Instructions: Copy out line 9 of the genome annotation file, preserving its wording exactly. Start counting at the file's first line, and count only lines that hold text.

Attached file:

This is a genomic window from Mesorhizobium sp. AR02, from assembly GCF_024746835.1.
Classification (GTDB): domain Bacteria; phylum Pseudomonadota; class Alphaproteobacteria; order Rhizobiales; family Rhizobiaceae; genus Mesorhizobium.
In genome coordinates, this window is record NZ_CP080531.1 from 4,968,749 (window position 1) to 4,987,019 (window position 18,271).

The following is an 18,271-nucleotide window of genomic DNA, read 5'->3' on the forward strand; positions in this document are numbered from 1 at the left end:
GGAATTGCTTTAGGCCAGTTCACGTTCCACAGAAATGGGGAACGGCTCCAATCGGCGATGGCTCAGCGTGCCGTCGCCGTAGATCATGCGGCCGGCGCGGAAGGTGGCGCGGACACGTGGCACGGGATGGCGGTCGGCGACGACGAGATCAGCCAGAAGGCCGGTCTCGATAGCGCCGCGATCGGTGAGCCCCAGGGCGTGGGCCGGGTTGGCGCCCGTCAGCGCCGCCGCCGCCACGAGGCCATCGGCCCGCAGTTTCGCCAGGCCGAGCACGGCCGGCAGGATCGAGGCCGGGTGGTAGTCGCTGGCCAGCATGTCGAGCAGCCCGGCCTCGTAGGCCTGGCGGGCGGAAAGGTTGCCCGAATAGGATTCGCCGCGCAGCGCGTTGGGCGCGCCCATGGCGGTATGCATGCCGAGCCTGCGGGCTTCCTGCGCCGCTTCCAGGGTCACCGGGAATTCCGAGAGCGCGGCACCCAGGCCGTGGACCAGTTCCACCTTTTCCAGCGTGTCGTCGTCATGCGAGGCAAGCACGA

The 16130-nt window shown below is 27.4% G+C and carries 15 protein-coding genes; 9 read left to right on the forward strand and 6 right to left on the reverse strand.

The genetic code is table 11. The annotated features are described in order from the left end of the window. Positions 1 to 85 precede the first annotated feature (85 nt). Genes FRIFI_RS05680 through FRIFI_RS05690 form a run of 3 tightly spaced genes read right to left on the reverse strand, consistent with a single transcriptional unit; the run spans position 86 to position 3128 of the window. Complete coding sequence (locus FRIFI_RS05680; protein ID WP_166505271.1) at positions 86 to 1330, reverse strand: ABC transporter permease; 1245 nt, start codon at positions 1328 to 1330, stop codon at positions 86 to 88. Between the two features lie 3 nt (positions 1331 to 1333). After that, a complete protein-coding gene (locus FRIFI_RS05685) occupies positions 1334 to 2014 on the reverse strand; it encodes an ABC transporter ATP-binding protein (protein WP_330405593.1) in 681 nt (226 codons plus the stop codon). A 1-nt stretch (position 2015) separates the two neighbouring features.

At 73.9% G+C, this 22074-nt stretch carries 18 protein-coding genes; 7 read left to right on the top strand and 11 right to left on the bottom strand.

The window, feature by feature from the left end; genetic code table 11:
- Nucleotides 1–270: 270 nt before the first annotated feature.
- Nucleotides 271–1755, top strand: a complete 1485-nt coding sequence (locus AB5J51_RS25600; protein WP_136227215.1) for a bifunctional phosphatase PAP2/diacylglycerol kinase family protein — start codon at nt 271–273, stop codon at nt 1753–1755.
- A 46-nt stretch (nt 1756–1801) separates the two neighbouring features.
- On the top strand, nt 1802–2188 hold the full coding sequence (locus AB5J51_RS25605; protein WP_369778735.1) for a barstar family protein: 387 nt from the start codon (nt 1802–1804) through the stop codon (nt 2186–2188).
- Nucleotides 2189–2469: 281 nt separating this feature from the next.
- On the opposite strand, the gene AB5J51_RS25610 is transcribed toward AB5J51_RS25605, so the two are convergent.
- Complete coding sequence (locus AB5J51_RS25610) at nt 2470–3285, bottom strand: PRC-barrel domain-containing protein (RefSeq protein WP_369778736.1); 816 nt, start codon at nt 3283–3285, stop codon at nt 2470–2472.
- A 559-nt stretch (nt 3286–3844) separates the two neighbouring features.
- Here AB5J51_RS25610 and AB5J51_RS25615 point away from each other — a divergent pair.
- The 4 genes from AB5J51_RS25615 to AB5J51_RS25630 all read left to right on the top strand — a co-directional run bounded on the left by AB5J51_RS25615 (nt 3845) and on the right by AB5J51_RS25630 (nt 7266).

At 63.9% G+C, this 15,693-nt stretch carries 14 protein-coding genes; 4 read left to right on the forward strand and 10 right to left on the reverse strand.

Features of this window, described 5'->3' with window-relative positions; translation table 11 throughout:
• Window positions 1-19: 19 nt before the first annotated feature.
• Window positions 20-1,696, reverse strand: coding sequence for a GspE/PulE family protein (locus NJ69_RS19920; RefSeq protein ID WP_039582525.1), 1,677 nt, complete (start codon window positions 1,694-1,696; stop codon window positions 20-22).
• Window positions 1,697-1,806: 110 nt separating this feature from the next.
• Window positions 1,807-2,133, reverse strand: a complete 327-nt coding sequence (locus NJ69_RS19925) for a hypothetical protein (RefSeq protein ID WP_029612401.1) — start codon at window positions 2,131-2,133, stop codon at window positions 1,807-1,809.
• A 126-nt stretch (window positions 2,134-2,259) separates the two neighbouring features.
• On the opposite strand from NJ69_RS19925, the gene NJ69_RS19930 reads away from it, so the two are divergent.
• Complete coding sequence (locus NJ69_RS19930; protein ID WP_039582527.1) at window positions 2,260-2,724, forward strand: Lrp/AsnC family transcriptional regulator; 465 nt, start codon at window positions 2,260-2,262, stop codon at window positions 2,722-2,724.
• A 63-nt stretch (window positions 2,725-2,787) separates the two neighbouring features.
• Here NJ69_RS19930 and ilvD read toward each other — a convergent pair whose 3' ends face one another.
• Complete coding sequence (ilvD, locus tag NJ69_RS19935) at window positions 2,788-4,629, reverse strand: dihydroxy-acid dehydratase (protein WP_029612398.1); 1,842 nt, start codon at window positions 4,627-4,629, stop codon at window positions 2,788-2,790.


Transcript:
The window, feature by feature from the left end; genetic code table 11: